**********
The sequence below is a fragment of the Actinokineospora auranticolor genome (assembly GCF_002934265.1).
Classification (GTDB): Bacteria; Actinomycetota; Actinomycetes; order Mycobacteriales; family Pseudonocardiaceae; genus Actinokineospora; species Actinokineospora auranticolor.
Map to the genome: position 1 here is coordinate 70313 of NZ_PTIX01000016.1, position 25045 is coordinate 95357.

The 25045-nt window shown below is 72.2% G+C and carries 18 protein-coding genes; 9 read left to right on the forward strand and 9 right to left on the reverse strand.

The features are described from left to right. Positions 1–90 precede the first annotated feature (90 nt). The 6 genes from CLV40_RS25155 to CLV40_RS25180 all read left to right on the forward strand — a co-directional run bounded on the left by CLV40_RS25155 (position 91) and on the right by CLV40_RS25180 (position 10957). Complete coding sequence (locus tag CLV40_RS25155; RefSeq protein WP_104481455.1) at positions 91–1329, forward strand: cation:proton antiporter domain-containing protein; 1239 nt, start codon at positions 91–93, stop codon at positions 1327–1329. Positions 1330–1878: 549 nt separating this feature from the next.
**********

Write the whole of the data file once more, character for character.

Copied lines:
The sequence below is a fragment of the Actinokineospora auranticolor genome (assembly GCF_002934265.1).
Classification (GTDB): Bacteria; Actinomycetota; Actinomycetes; order Mycobacteriales; family Pseudonocardiaceae; genus Actinokineospora; species Actinokineospora auranticolor.
Map to the genome: position 1 here is coordinate 70313 of NZ_PTIX01000016.1, position 25045 is coordinate 95357.

The 25045-nt window shown below is 72.2% G+C and carries 18 protein-coding genes; 9 read left to right on the forward strand and 9 right to left on the reverse strand.

The features are described from left to right. Positions 1–90 precede the first annotated feature (90 nt). The 6 genes from CLV40_RS25155 to CLV40_RS25180 all read left to right on the forward strand — a co-directional run bounded on the left by CLV40_RS25155 (position 91) and on the right by CLV40_RS25180 (position 10957). Complete coding sequence (locus tag CLV40_RS25155; RefSeq protein WP_104481455.1) at positions 91–1329, forward strand: cation:proton antiporter domain-containing protein; 1239 nt, start codon at positions 91–93, stop codon at positions 1327–1329. Positions 1330–1878: 549 nt separating this feature from the next.